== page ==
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Redistricting Lawsuit: Count Citizens Only

Redistricting doesn't start until next week, but the first lawsuit has already been filed.

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Redistricting doesn't start until next week, but the first lawsuit has already been filed.

Attorney Michael Hull of Austin, representing three North Texas voters, sued the state and a bunch of others, alleging that counting undocumented immigrants in political districts has an unfair and illegal effect on voters in districts with smaller numbers of non-citizens.

The logic goes this way: If two districts have the same populations and one has more non-citizens than the other, it takes fewer voters in that district to swing an election. Fewer citizens means fewer voters means a smaller number makes a majority. Each vote is, compared to the district with more citizens, worth more.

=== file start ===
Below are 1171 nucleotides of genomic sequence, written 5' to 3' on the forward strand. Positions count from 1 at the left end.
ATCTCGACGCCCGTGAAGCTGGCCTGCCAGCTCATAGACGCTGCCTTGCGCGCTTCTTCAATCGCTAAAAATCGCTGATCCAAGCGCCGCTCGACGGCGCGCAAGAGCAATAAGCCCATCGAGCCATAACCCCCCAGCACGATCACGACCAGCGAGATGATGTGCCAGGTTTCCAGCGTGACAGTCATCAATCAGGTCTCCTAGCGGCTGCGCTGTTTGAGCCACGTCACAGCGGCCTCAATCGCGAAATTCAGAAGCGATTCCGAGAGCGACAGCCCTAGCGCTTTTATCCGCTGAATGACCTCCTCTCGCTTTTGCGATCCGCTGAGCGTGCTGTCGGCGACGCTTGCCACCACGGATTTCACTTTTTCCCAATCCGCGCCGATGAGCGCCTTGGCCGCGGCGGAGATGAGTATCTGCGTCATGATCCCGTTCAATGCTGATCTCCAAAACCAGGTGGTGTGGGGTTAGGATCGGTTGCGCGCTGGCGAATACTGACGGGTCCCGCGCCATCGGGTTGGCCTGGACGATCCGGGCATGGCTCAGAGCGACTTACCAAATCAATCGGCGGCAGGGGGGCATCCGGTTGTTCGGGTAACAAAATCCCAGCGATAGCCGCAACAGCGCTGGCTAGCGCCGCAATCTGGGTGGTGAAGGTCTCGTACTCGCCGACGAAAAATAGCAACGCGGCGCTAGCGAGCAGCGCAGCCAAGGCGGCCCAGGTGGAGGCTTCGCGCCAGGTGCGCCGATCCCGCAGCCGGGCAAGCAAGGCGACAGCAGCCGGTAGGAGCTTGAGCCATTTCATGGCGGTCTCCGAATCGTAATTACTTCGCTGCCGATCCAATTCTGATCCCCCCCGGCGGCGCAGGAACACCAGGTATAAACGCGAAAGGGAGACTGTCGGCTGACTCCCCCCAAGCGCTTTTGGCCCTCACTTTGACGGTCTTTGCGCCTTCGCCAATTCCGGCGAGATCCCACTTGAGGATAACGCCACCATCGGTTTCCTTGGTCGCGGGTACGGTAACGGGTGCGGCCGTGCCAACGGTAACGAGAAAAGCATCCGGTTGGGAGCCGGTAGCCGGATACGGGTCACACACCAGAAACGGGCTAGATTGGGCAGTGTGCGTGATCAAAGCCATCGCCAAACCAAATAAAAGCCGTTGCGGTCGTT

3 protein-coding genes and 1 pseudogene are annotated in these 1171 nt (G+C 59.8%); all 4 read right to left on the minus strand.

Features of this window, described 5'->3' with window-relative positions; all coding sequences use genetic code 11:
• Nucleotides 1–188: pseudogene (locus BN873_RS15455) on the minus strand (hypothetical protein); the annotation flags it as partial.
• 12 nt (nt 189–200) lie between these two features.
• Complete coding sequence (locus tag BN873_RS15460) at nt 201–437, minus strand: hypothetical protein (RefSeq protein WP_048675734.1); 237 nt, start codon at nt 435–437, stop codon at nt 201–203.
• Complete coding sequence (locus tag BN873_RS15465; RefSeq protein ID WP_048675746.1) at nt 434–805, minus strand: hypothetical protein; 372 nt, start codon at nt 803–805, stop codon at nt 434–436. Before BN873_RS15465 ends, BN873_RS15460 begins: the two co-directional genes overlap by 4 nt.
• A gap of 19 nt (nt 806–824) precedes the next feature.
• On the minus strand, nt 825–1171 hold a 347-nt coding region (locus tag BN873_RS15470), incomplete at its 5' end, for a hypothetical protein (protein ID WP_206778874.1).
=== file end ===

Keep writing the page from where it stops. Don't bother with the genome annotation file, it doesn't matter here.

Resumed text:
That's interesting, but it's probably not the main point of the lawsuit. This appears to be (insert an asterisk for uncertainty here) the first lawsuit filed on redistricting, and if the courts don't burp it back up, it means the redistricting cases in Texas could go through a bunch of judges in and around Sherman. Hull asked for a three-judge panel — that's normal in redistricting. This is also pro forma: The suit pulls in redistricting for Congress, the Legislature and the State Board of Education. A copy of the lawsuit is attached.

Lawmakers haven't seriously started drawing lines. The Census Bureau won't drop the required population numbers on which those lines will be based until next week. But if that suit sticks, it'll could be the platform for the legal fights sure to follow the Legislature's map-making efforts.

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